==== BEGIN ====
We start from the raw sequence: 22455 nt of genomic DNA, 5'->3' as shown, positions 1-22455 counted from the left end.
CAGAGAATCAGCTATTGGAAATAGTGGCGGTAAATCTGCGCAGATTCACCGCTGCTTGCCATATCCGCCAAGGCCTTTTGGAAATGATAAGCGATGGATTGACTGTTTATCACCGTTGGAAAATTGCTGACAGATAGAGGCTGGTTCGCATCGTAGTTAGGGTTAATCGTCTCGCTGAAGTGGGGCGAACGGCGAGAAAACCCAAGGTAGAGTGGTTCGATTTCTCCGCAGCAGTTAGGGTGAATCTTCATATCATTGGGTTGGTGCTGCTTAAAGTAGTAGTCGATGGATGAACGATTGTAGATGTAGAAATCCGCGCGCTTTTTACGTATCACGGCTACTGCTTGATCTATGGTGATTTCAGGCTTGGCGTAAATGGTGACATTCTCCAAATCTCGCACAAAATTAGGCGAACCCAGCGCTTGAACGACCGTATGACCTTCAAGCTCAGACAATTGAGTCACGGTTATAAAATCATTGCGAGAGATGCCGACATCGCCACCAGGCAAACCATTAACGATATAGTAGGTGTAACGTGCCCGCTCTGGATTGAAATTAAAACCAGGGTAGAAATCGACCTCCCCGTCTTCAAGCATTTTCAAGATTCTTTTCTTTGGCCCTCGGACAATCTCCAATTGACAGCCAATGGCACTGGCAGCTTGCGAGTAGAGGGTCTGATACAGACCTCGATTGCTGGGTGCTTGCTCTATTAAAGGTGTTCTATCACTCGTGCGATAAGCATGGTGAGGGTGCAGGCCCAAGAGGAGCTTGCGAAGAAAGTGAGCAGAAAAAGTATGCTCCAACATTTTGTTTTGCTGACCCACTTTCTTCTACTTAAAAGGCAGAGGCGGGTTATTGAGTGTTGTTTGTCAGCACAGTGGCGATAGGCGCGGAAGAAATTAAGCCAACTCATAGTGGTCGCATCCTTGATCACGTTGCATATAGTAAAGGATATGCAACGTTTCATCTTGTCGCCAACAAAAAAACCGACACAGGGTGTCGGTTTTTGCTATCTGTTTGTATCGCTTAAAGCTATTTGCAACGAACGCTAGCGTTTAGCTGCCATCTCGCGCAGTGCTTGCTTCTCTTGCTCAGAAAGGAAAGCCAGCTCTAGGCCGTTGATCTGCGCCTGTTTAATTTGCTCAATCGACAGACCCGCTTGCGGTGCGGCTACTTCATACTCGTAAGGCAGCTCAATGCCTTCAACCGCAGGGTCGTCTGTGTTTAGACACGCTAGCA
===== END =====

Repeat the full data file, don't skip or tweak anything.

We start from the raw sequence: 22455 nt of genomic DNA, 5'->3' as shown, positions 1-22455 counted from the left end.
CAGAGAATCAGCTATTGGAAATAGTGGCGGTAAATCTGCGCAGATTCACCGCTGCTTGCCATATCCGCCAAGGCCTTTTGGAAATGATAAGCGATGGATTGACTGTTTATCACCGTTGGAAAATTGCTGACAGATAGAGGCTGGTTCGCATCGTAGTTAGGGTTAATCGTCTCGCTGAAGTGGGGCGAACGGCGAGAAAACCCAAGGTAGAGTGGTTCGATTTCTCCGCAGCAGTTAGGGTGAATCTTCATATCATTGGGTTGGTGCTGCTTAAAGTAGTAGTCGATGGATGAACGATTGTAGATGTAGAAATCCGCGCGCTTTTTACGTATCACGGCTACTGCTTGATCTATGGTGATTTCAGGCTTGGCGTAAATGGTGACATTCTCCAAATCTCGCACAAAATTAGGCGAACCCAGCGCTTGAACGACCGTATGACCTTCAAGCTCAGACAATTGAGTCACGGTTATAAAATCATTGCGAGAGATGCCGACATCGCCACCAGGCAAACCATTAACGATATAGTAGGTGTAACGTGCCCGCTCTGGATTGAAATTAAAACCAGGGTAGAAATCGACCTCCCCGTCTTCAAGCATTTTCAAGATTCTTTTCTTTGGCCCTCGGACAATCTCCAATTGACAGCCAATGGCACTGGCAGCTTGCGAGTAGAGGGTCTGATACAGACCTCGATTGCTGGGTGCTTGCTCTATTAAAGGTGTTCTATCACTCGTGCGATAAGCATGGTGAGGGTGCAGGCCCAAGAGGAGCTTGCGAAGAAAGTGAGCAGAAAAAGTATGCTCCAACATTTTGTTTTGCTGACCCACTTTCTTCTACTTAAAAGGCAGAGGCGGGTTATTGAGTGTTGTTTGTCAGCACAGTGGCGATAGGCGCGGAAGAAATTAAGCCAACTCATAGTGGTCGCATCCTTGATCACGTTGCATATAGTAAAGGATATGCAACGTTTCATCTTGTCGCCAACAAAAAAACCGACACAGGGTGTCGGTTTTTGCTATCTGTTTGTATCGCTTAAAGCTATTTGCAACGAACGCTAGCGTTTAGCTGCCATCTCGCGCAGTGCTTGCTTCTCTTGCTCAGAAAGGAAAGCCAGCTCTAGGCCGTTGATCTGCGCCTGTTTAATTTGCTCAATCGACAGACCCGCTTGCGGTGCGGCTACTTCATACTCGTAAGGCAGCTCAATGCCTTCAACCGCAGGGTCGTCTGTGTTTAGACACGCTAGCA